Seeing the Round Corners

HEADS UP, the new day for Seeing the Round Corners “GOING LIVE” is Tuesday each week.

August 17, 2021


This writer by no means pretends to be qualified as an expert on Carbon Capture, Use and Storage (CCUS), but brings this commentary to print in hopes of getting the American public to ask hard, tough questions of their state officials when they start “shoving” the 100% renewable energy idea down the throats of you the public as though it is a simple thing to do. Dare this writer remind the American public about Ethanol – the corn-based gasoline that still after how many decades cannot survive without massive government subsidies!!

Today’s subject, CCUS, is one of the prime, if not most significant of the widely discussed climate change  – ask five, ten, ever how many “experts” and you will get that many different expert opinions.

Bear in mind, there are drawbacks to the yes/no of CCUS, but this column is a brief description of what it is to give the reader just how monumental an undertaking it is. Readers must realize, it cannot be accomplished just because someone puts a deadline of 2040 on the calendar. Also mentioned are some other innovative ideas not likely heard of in the obsessive coverage of renewable energy and big tech. Here are a few for future discussion.

  • specially fabricated, close tolerance stainless steel tubing to contain laser beams in a vacuum at the Hanford Observatory in Richland, Washington;
  • the Z machine, the world’s most powerful electrical device, is a pulsed power accelerator able to create x-ray power for short periods of time, recently updated; and
  • an “inside out” or “reverse” boiler system at Ivanpah Solar Electric Generating System in the Mojave Desert – concentric circles of mirrors called “helio-stats” that reflect sunlight boiler tube walls, heating them to about 1,000 degrees Fahrenheit to create superheated steam, part of a system that recovers water from spent steam.

These unique contributions to America’s industry have received very little if any recognition or publicity.
Renewable energy has long been a hot topic here in Colorado, with each new governor adamant that the state can be totally reliant on it by a certain date in the future. Colorado’s present Governor ran on a campaign that by 2040, Colorado’s electricity would be provided by 100% renewable energy – that’s nineteen short years away!! Is that realistic? 
Well, point is the world has never done it before or tried it, and most people cannot comprehend or even begin to recognize how much electricity would have to be produced for Colorado to be totally fueled by renewable energy.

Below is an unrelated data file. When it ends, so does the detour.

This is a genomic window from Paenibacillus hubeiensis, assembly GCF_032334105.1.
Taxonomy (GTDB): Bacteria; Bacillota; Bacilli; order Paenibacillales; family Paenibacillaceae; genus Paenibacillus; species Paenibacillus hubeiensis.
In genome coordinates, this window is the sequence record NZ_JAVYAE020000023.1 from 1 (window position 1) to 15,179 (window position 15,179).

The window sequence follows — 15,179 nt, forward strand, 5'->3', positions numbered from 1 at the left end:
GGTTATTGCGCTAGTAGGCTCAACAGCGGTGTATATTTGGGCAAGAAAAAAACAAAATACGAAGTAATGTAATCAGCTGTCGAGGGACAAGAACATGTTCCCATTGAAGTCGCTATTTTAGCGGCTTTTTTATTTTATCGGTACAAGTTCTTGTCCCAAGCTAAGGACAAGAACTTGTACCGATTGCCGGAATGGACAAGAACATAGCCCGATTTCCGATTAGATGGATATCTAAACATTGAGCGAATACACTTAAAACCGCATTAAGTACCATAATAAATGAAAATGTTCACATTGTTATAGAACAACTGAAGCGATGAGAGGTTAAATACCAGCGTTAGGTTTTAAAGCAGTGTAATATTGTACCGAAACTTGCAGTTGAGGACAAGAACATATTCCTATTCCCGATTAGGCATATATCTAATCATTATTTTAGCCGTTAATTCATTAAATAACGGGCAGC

Carbon capture, use and storage (CCUS) is a very complicated process and cannot be described in a sentence or two. Very few people have any idea how carbon capture technology works, but it actually has been in use in North America (the U. S. and Canada) since the 1970s at various industrial projects, and has only recently become a part of the application to power generation. That idea is where problems may become the biggest hurdle to overcome due to the amount necessary to replace fuel for power generation.
CCUS at-a-glance (as provided by the Center for Climate and Energy Solutions):

  • CCUS technologies can capture more than 90 percent of carbon dioxide (CO2) emissions from power plants and industrial facilities;
  • Captured carbon dioxide can be put to productive use in enhanced oil recovery and the manufacture of fuels, building materials and more, or be stored in underground geologic formations;
  • Twenty-six commercial-scale carbon capture projects are operating around the world with 21 more in early development and 13 in advanced development reaching front end engineering design (FEED); and
  • Carbon capture can achieve 14 percent of the global greenhouse gas emissions reductions needed by 2050, and is viewed as the only practical way to achieve deep decarbonization in the industrial sector.

Next week, a more detailed chronology of the Carbon Capture, Use and Storage.
The reader’s comments or questions are always welcome.  E-mail me at The mission of Seeing the Round Corners is to evoke a thought process and interest in becoming better informed and to be skeptical of the headline-grabbing purveyors of information. The writer is a member of the Society of Professional Journalists.

The reader's comments or questions are always welcome. E-mail me at